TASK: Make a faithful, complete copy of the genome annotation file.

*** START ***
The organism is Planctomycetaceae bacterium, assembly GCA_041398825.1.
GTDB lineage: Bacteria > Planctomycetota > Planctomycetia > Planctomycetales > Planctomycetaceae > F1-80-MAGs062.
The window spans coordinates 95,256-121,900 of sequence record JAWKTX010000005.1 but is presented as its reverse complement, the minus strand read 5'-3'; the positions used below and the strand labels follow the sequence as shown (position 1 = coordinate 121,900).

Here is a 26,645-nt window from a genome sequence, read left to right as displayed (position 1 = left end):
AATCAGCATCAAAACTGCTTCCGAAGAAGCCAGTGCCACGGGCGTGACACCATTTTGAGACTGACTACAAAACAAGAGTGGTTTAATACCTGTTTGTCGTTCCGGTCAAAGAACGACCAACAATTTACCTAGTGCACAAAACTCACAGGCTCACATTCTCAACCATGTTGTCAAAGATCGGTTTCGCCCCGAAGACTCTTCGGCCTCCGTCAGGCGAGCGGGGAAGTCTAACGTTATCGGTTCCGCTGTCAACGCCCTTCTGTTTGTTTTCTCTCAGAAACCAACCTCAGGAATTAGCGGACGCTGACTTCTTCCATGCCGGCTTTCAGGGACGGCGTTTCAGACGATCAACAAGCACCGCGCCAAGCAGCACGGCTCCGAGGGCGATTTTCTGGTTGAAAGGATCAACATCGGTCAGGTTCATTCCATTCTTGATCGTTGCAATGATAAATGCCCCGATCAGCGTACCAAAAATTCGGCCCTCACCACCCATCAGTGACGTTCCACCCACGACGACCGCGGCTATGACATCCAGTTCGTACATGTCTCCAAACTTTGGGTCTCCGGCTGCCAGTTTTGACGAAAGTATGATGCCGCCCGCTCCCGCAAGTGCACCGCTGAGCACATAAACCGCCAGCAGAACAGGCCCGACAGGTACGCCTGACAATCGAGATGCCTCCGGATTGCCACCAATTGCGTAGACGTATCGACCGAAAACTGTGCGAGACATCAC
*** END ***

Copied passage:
The organism is Planctomycetaceae bacterium, assembly GCA_041398825.1.
GTDB lineage: Bacteria > Planctomycetota > Planctomycetia > Planctomycetales > Planctomycetaceae > F1-80-MAGs062.
The window spans coordinates 95,256-121,900 of sequence record JAWKTX010000005.1 but is presented as its reverse complement, the minus strand read 5'-3'; the positions used below and the strand labels follow the sequence as shown (position 1 = coordinate 121,900).

Here is a 26,645-nt window from a genome sequence, read left to right as displayed (position 1 = left end):
AATCAGCATCAAAACTGCTTCCGAAGAAGCCAGTGCCACGGGCGTGACACCATTTTGAGACTGACTACAAAACAAGAGTGGTTTAATACCTGTTTGTCGTTCCGGTCAAAGAACGACCAACAATTTACCTAGTGCACAAAACTCACAGGCTCACATTCTCAACCATGTTGTCAAAGATCGGTTTCGCCCCGAAGACTCTTCGGCCTCCGTCAGGCGAGCGGGGAAGTCTAACGTTATCGGTTCCGCTGTCAACGCCCTTCTGTTTGTTTTCTCTCAGAAACCAACCTCAGGAATTAGCGGACGCTGACTTCTTCCATGCCGGCTTTCAGGGACGGCGTTTCAGACGATCAACAAGCACCGCGCCAAGCAGCACGGCTCCGAGGGCGATTTTCTGGTTGAAAGGATCAACATCGGTCAGGTTCATTCCATTCTTGATCGTTGCAATGATAAATGCCCCGATCAGCGTACCAAAAATTCGGCCCTCACCACCCATCAGTGACGTTCCACCCACGACGACCGCGGCTATGACATCCAGTTCGTACATGTCTCCAAACTTTGGGTCTCCGGCTGCCAGTTTTGACGAAAGTATGATGCCGCCCGCTCCCGCAAGTGCACCGCTGAGCACATAAACCGCCAGCAGAACAGGCCCGACAGGTACGCCTGACAATCGAGATGCCTCCGGATTGCCACCAATTGCGTAGACGTATCGACCGAAAACTGTGCGAGACATCAC